bethesda teacher feature

eden defendini

although i attribute my personal journey into yoga to the the first classes i stepped into on my own as a teenager, i harbor fond memories of practicing vrksasana (tree pose) with my mom and sister in the famiily room of our old house when we were small kids. i can remember the three of us standing in the a small circle facing one another, balancing on one leg and holding our hands in anjali mudra in front of our hearts. although my family is now scattered across the united states, we all maintain our own personal ites to yoga. my brother is seattle goes on and off with a vigorous asana practice, my sister in michigan attends a regular practice with a group who follow a generally set asana flow every week set to a musical theme of the month with very little if any verbal cues from an instructor. my father has become a dedicated practioner in new york city wehre he attends multiple classes every week, and my mother practices sun salutations at home while listening to the podcasts of tara brach from the insight meditation community of washington, dc. despite these ties to a common practice – the individuals of my family each see their practice from a different perspective, and perhaps this is what is most appealing to me about yoga overall. for me, the practice of yoga is analogous to a prism; each time it is held by the light of an individual, the colors that shine out are unique. when held up to the eye of an individual practioner a different world of mysteries appears.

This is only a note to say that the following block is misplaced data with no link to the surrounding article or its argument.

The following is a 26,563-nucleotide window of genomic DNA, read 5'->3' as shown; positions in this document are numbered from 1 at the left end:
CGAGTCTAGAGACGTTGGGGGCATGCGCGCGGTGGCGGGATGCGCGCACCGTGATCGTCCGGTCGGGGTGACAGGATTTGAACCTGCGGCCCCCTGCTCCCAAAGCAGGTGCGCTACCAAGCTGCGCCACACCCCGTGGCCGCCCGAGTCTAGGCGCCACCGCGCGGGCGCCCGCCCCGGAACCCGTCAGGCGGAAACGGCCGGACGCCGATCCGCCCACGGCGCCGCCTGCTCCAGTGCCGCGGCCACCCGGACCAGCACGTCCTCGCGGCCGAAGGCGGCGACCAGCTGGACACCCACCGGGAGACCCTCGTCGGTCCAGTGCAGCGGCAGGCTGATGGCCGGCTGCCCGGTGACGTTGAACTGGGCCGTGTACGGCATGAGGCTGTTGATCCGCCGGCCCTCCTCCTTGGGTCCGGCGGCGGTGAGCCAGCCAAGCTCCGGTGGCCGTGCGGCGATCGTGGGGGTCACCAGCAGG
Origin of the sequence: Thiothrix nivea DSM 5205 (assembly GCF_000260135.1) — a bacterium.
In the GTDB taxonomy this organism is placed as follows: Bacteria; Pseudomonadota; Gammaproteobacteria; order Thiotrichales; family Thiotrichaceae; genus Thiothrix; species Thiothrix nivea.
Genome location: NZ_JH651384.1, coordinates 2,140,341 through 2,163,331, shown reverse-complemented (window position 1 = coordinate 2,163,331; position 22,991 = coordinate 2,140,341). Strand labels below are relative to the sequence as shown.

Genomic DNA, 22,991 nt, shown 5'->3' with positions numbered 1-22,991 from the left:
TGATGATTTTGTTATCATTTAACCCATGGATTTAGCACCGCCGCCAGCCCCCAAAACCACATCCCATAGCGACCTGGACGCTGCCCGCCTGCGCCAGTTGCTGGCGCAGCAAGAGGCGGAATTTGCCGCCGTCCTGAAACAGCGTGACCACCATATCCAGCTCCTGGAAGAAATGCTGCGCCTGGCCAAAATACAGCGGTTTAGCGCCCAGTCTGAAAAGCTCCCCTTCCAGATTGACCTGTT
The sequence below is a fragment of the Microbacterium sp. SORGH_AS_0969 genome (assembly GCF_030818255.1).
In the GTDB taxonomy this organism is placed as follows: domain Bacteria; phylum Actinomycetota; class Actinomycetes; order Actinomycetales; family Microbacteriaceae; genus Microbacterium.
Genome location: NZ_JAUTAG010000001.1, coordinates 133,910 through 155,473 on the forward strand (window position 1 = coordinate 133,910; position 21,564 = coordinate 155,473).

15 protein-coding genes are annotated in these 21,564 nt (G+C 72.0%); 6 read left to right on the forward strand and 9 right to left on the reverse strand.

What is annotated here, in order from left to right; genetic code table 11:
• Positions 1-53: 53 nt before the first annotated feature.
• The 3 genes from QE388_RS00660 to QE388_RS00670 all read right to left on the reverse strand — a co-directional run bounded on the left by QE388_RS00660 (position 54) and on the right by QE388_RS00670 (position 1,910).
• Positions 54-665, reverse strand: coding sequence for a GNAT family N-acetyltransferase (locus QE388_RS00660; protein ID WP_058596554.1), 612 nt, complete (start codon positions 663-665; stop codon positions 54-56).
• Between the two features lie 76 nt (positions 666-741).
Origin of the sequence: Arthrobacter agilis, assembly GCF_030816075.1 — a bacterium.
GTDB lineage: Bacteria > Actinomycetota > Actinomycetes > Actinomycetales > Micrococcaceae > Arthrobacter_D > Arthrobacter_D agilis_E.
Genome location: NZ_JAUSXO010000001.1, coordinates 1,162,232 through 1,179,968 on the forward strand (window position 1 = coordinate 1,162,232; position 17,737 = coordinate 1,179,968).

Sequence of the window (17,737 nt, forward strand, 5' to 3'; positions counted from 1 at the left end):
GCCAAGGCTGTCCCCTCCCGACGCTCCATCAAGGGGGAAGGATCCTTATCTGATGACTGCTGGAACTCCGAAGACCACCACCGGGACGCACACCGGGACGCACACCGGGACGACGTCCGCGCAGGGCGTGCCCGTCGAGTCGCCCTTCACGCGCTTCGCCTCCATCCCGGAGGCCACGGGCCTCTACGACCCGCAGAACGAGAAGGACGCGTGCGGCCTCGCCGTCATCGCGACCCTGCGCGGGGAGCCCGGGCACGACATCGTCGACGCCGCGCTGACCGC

the physical asana practice of yoga is an essential part of my sense of overall well being.. this is particularly true during times when i find myself living in an urban environment away from the mountains or ocean. just as important to my sense of wellness are the yamas and niyamas. the moral guideposts of yoga that elegantly spell out the path of love and light of the yogi. what makes these practices so meaningfu to me is the way they blend into one another. for example, the practice of svadhyaya (self study) is a fundamental part of my personal journey. personal reflection, however without santosha (contentment), can lead to judgement and negativity. so it is necessary to practice santosha and svadhyaya together. practicing svadhyaya and learning from reflection without judgement is the gift i believe we can all give to ourselves. looking at our lives and setting goals while remainin content with the present moment is a practice that yoga enables.

friends, family, yogis and non-yogis. there are so many people that i am thankful for in my life. my practice of yoga gives me the prism through which to view it all and the tools to continue to grow and blossom.


Comments are closed.